Chelsea has submitted an offer to buy London's Battersea Power Station with a view to building a new stadium on the site of the landmark that looms over the River Thames.
The Premier League club has developed plans for a 60,000-seat stadium on the site of the derelict plant to preserve the four white, 300-foot chimneys that famously feature on the cover of a Pink Floyd album.
"Battersea Power Station is one of London's most famous buildings and has the potential to become one of the most iconic football stadiums in the world," Chelsea said Friday.
The club cautioned that the sales process "could run for a number of months."
"We must also stress that making an offer for the Battersea Power Station site does not mean the club has made a definitive decision to leave Stamford Bridge," the west London club said.
The plant is three miles (4.8 kilometers) from the 41,800-capacity Stamford Bridge, which is only the eighth largest Premier League venue. A larger stadium would boost income to help comply with UEFA's new financial controls by bringing in higher revenue from ticket sales.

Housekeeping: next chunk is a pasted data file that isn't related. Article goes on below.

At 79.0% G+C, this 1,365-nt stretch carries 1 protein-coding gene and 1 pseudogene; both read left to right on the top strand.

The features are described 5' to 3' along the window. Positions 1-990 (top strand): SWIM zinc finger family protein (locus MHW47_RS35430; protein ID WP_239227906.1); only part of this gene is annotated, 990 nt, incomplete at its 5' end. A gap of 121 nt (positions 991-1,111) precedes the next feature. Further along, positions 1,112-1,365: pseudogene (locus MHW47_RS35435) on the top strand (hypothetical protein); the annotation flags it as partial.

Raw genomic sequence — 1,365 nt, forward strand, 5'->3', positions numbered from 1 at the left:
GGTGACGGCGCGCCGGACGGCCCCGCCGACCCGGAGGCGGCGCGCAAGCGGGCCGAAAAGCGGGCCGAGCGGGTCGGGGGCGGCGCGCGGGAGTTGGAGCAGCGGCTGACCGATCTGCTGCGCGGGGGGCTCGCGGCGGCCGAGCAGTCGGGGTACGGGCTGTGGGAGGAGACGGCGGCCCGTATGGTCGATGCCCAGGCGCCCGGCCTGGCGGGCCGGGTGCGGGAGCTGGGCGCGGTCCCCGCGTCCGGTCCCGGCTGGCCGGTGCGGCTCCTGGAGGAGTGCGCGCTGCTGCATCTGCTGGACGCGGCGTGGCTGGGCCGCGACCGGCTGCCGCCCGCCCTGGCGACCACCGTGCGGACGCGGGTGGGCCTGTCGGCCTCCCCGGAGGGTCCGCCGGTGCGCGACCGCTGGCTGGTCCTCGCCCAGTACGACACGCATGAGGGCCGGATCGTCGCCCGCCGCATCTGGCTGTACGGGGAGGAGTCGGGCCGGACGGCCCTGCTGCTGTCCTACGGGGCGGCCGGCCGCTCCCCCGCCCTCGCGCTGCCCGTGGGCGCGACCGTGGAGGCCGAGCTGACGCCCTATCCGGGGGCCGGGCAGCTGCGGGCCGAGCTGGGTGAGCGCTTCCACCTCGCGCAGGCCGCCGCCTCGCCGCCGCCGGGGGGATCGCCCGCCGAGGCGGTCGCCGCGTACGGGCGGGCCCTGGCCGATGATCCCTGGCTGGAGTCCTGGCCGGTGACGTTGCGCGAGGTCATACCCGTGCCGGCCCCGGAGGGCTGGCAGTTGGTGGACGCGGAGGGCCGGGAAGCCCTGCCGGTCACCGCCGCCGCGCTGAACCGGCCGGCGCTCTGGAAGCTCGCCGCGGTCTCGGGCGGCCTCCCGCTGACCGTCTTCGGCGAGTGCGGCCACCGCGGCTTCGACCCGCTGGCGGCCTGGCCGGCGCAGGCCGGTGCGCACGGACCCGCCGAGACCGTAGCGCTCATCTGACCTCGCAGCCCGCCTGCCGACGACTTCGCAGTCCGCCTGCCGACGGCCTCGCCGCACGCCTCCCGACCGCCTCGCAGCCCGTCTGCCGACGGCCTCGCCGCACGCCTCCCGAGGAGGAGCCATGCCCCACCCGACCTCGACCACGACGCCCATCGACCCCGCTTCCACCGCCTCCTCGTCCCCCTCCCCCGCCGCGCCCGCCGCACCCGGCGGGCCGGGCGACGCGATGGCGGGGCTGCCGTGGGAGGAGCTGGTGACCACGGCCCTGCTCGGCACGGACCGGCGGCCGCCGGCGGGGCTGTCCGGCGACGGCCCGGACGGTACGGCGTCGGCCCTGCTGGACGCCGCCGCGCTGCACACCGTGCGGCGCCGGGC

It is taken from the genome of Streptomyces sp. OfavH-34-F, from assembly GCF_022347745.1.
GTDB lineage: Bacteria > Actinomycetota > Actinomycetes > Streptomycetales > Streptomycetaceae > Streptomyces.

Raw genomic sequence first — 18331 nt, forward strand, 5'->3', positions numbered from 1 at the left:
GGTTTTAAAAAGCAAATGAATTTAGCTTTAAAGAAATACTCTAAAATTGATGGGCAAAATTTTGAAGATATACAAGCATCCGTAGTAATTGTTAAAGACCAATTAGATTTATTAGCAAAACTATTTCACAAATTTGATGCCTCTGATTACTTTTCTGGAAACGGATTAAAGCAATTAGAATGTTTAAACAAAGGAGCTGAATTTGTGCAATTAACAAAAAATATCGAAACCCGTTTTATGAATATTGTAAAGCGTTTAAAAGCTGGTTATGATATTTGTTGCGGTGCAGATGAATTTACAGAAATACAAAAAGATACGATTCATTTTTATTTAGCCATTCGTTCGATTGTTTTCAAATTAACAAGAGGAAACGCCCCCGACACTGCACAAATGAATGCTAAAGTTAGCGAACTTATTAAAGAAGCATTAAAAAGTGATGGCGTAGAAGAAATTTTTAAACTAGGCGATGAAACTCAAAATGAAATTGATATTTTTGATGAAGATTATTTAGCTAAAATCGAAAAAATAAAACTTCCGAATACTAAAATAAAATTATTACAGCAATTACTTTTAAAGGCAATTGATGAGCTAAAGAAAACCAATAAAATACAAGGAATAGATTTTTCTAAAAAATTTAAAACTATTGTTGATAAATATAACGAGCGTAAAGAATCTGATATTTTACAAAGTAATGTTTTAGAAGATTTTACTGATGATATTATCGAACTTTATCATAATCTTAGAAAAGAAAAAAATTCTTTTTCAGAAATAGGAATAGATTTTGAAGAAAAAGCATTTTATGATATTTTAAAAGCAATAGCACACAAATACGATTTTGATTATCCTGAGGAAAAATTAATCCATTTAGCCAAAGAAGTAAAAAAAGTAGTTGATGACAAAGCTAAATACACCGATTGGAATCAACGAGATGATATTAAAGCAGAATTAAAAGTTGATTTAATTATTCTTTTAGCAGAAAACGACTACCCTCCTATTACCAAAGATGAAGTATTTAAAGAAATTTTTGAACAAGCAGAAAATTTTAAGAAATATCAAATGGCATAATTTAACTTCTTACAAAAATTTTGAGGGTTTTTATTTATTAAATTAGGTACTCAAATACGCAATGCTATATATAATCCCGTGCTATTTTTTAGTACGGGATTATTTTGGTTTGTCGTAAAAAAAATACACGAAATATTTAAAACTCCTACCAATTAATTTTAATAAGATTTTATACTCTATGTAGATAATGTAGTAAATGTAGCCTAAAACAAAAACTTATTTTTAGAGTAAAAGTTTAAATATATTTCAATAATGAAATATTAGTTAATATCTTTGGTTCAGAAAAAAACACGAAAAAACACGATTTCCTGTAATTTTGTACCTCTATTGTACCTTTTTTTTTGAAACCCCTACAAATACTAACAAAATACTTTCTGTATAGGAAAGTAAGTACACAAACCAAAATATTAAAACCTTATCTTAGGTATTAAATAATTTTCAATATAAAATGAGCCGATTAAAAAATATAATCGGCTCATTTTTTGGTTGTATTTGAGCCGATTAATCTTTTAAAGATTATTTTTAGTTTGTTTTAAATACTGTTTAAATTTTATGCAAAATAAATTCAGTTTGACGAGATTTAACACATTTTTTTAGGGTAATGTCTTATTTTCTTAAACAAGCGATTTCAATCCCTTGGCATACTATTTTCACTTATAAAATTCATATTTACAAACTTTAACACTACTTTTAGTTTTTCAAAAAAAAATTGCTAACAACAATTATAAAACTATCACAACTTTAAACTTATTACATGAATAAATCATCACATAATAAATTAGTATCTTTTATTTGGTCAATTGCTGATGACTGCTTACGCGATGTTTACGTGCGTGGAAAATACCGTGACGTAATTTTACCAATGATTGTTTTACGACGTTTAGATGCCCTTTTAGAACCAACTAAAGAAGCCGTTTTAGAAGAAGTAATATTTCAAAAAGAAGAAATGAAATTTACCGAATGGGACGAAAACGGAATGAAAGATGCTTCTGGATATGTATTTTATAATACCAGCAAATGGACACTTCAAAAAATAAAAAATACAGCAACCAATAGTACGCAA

"We are not the only interested parties and there is no certainty that we will be successful," Chelsea said. "We also appreciate that we have many significant hurdles to address if we are to build a new stadium on the site, including winning the support of our fans."
Last year, owner Roman Abramovich failed to buy back the ownership rights of Stamford Bridge from fans so the land could be sold to fund a move.
Chelsea will be hoping its plans for the Battersea site, which has been vacant since 1983, are beset with fewer problems than the 1976 photo shoot for the Pink Floyd album, "Animals."
It went disastrously wrong when a 40-foot (12-meter) inflatable pig above the plant broke loose from its mooring and floated into the flight path for Heathrow Airport.